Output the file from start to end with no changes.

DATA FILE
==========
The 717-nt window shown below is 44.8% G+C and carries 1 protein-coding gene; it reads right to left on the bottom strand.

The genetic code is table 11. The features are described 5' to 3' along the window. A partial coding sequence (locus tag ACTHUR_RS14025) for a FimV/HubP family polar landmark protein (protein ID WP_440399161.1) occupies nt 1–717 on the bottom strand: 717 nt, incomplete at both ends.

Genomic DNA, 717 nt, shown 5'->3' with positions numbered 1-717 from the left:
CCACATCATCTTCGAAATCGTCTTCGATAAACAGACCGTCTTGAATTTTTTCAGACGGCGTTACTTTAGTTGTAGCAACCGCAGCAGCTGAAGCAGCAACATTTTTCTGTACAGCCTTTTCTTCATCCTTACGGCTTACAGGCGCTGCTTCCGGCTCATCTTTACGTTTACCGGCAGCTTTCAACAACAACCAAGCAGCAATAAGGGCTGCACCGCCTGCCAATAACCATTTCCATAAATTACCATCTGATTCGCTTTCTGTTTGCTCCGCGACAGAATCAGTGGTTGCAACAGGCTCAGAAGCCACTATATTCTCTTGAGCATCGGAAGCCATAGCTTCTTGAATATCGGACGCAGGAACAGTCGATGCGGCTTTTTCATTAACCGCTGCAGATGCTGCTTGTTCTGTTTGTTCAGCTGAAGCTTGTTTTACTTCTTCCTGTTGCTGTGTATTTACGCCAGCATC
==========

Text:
The 717-nt window shown below is 44.8% G+C and carries 1 protein-coding gene; it reads right to left on the bottom strand.

The genetic code is table 11. The features are described 5' to 3' along the window. A partial coding sequence (locus tag ACTHUR_RS14025) for a FimV/HubP family polar landmark protein (protein ID WP_440399161.1) occupies nt 1–717 on the bottom strand: 717 nt, incomplete at both ends.

Genomic DNA, 717 nt, shown 5'->3' with positions numbered 1-717 from the left:
CCACATCATCTTCGAAATCGTCTTCGATAAACAGACCGTCTTGAATTTTTTCAGACGGCGTTACTTTAGTTGTAGCAACCGCAGCAGCTGAAGCAGCAACATTTTTCTGTACAGCCTTTTCTTCATCCTTACGGCTTACAGGCGCTGCTTCCGGCTCATCTTTACGTTTACCGGCAGCTTTCAACAACAACCAAGCAGCAATAAGGGCTGCACCGCCTGCCAATAACCATTTCCATAAATTACCATCTGATTCGCTTTCTGTTTGCTCCGCGACAGAATCAGTGGTTGCAACAGGCTCAGAAGCCACTATATTCTCTTGAGCATCGGAAGCCATAGCTTCTTGAATATCGGACGCAGGAACAGTCGATGCGGCTTTTTCATTAACCGCTGCAGATGCTGCTTGTTCTGTTTGTTCAGCTGAAGCTTGTTTTACTTCTTCCTGTTGCTGTGTATTTACGCCAGCATC